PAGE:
Most of the schools slated to received safety upgrades have already, but that work is continuing at some more schools this summer.
Transient lodgings tax
Right now, short-term rental companies are not required to pay city transient lodgings tax on rental fees, even though hotels that function much in the same way as sites like AirBnb, VRBO and HomeAway have to. Measure 26-194 would change that by charging short-term rental companies a 6 percent tax. Five percent would go to fire, police and other basic city services. Another 1 percent would go toward attracting convention business and tourism.
AirBnb, which has its operational headquarters in Portland, already pays a city tax, but other sites do not. HomeAway, which is based in Texas, wrote a strongly worded opposition statement in the voter’s guide, arguing the measure gives the city too much authority to tax businesses without voter control.
Portland’s current city auditor, Mary Hull Caballero, is asking for more independence to audit city agencies in Measure 26-189. The measure would give Caballero more autonomy to investigate city agencies, including city hall, to make sure they are open and accountable.
Right now, Caballero sometimes has to ask permission from the agencies she audits for legal help, budget requests and staffing. That could present a conflict of interest, Caballero argues. That potential issue was highlighted when former mayor Charlie Hales questioned the office’s relevancy.
The measure would give the city auditor access to records related to complaints, the ability to consult with independent legal counsel, and more control over staffing and budgets.
All current city councilors as well as the past three city auditors have endorsed the measure.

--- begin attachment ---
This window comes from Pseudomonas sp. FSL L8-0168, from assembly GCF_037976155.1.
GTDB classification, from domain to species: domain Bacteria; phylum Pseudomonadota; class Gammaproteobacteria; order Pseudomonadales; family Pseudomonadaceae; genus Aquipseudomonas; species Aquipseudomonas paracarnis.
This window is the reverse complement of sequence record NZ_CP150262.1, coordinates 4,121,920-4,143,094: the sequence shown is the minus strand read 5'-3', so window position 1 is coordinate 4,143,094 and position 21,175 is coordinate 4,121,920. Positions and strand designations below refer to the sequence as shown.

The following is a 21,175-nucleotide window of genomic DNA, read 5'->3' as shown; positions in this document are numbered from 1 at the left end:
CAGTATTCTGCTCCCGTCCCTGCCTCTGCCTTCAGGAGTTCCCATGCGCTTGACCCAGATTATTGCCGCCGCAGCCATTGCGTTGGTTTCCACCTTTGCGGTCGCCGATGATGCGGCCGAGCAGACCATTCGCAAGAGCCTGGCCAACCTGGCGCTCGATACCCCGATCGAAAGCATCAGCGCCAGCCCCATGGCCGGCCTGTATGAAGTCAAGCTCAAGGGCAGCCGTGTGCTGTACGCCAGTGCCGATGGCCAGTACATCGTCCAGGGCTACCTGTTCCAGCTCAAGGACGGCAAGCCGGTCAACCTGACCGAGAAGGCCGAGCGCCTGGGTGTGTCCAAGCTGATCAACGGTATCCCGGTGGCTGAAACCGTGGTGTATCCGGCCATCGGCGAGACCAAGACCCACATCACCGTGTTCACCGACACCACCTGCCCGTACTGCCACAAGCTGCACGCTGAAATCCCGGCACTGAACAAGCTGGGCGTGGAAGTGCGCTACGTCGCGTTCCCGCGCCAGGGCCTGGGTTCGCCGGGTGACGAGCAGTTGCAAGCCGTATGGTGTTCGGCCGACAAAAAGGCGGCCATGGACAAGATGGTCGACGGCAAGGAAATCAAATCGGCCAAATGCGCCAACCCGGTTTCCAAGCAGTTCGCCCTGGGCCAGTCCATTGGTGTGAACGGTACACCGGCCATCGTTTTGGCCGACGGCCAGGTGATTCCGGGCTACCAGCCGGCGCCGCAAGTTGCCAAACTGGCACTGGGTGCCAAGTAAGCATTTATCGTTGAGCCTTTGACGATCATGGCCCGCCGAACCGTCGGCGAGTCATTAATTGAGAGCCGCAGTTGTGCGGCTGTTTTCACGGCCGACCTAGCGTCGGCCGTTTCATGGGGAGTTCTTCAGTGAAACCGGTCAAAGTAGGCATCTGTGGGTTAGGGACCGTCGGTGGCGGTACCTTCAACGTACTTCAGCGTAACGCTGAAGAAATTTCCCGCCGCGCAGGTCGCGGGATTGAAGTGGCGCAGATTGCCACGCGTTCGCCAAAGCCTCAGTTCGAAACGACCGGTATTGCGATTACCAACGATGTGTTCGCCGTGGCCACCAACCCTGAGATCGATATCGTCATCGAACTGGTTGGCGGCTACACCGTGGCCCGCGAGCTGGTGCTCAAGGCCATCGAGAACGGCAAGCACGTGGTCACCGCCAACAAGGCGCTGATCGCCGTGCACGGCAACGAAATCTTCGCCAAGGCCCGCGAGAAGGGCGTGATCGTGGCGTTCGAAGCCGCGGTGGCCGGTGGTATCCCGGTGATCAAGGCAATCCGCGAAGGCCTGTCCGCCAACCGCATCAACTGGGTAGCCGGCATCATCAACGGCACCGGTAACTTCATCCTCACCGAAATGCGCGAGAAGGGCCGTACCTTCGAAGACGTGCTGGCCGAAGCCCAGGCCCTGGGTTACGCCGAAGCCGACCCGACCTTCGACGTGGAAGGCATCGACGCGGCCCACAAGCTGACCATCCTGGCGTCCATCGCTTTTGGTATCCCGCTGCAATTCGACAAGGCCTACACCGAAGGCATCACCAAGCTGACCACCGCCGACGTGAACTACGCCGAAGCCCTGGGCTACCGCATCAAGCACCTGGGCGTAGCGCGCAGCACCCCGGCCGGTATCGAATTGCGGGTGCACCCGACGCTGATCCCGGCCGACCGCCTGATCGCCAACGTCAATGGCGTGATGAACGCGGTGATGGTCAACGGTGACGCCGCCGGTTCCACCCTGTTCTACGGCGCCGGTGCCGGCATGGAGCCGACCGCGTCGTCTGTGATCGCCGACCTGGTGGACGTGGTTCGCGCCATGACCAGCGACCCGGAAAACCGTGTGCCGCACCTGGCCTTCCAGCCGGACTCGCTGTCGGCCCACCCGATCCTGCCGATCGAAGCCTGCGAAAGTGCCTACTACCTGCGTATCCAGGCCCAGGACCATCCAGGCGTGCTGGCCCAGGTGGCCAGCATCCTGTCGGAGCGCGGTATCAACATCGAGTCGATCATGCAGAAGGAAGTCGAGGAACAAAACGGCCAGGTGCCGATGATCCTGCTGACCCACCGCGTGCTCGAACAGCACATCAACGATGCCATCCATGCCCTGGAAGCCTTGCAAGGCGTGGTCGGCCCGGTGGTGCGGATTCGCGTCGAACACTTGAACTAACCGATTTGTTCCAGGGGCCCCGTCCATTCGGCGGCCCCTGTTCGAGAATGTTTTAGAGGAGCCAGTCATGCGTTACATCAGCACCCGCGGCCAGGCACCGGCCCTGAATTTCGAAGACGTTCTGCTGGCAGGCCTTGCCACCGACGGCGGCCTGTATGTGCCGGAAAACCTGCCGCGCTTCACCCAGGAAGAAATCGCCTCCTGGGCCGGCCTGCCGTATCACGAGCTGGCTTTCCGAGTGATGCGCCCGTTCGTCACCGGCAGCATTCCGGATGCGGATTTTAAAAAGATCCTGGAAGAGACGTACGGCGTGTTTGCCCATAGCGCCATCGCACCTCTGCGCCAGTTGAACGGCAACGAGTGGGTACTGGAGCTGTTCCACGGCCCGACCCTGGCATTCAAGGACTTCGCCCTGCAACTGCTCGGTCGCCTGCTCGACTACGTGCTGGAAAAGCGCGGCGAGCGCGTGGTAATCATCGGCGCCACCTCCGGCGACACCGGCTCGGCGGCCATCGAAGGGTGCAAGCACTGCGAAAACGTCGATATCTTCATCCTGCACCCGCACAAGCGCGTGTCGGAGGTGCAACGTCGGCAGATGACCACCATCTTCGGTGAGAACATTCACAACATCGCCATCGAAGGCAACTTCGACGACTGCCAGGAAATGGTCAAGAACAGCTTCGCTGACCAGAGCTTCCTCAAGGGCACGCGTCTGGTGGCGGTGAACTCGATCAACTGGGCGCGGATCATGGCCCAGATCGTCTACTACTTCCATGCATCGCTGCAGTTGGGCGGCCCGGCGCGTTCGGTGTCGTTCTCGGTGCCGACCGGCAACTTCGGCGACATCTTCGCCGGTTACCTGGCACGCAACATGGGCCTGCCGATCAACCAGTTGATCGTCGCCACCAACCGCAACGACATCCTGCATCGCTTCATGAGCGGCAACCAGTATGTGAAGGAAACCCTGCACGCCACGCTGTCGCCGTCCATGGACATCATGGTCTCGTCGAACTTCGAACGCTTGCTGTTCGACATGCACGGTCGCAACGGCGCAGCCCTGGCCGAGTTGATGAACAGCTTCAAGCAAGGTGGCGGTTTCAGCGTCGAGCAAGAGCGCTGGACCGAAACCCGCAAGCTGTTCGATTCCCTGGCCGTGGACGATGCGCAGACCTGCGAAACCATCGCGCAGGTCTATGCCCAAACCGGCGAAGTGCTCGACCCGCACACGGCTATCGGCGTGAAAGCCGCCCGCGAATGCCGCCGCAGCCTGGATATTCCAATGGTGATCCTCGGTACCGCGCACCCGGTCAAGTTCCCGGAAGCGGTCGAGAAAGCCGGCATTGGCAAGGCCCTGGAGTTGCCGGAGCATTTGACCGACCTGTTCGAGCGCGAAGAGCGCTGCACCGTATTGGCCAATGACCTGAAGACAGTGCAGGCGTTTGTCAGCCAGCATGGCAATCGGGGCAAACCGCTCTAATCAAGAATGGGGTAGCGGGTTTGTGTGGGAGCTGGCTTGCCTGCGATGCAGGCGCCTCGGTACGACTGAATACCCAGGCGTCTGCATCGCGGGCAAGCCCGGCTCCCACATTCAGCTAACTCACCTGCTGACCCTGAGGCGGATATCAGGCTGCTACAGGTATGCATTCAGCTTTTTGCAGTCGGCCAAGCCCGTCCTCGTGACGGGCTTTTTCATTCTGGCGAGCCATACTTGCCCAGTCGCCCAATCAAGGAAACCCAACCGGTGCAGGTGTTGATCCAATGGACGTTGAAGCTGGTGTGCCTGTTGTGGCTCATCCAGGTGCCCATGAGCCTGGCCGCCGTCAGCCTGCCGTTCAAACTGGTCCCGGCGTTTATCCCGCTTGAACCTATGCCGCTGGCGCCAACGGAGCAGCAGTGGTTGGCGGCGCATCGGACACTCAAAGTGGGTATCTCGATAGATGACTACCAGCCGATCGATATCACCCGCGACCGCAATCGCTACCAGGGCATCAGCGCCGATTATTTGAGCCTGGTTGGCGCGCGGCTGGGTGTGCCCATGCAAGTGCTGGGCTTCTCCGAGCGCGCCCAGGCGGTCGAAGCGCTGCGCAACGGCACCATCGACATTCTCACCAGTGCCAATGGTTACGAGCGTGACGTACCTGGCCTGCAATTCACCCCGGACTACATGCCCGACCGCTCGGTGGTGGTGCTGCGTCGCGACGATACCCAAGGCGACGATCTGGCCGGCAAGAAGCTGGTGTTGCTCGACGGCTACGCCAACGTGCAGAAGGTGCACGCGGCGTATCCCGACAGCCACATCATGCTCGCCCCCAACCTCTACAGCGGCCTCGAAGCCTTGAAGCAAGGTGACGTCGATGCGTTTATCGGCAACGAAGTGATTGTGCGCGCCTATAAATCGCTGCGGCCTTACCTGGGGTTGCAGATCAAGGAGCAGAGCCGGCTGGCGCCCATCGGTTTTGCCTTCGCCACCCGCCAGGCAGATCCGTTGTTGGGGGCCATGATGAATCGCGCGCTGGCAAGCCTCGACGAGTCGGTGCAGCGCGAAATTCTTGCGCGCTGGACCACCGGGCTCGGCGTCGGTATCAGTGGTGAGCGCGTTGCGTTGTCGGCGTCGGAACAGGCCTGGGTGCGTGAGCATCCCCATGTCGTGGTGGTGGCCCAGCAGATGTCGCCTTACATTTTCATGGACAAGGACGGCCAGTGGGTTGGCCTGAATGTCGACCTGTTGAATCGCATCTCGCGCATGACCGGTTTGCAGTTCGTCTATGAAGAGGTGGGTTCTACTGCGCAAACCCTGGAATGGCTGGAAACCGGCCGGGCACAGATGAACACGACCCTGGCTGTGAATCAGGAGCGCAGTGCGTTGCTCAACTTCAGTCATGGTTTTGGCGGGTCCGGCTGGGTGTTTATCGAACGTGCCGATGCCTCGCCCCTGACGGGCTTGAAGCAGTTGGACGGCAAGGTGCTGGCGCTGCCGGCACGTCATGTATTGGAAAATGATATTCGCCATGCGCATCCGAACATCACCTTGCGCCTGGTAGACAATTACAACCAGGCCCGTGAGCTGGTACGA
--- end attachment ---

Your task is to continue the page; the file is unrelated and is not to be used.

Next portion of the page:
$187 million Lake Oswego school bond
Lake Oswego doesn’t have the same lead issues as Portland, but many of its buildings still need safety upgrades and renovations. Like Portland, Lake Oswego needs to fix its buildings.
The Lake Oswego school bond would add and expand classrooms, add seismic upgrades, increase safety and security, replace the exterior on Oak Creek Elementary and completely replace Lakeridge Junior High, which has structural damage from unstable soil.
How much you’ll pay
The school district is asking Lake Oswego homeowners to pay $1.25 per $1,000 of tax-assessed value. In the wealthy suburb, where the average home is assessed at $340,000, that shakes out to $425 per year.
$75 million Mount Hood Community College bond
Mount Hood Community College has been asking for extra funding for decades without success – six times since its last general obligation bond in 1974.
The technical career-focused college in Gresham says it desperately needs $75 million to construct a new applied technology center, improve campus safety and security, make seismic upgrades, and refinance debt. If the bond passes, the state will give MHCC an extra $8 million in matching funds.
How much you’ll pay
The $75 million bond will be paid back by homeowners over 21 years. For someone with a home tax-assed at $200,000, the bond will cost $46 per year.
Not all Multnomah County voters would be on the hook for this tax – some other districts are already paying for other community college upgrades. Parts of East Portland are in the MHCC district, as are Troutdale, Gresham, Sandy and Government Camp.
How to vote
Oregon voters will receive ballots in the mail by May 4. Mail back the ballot or drop it off at an official drop site. Ballots must be received by Election Day, May 16. If you didn’t receive a ballot, order a replacement here.
Published May 3, 2017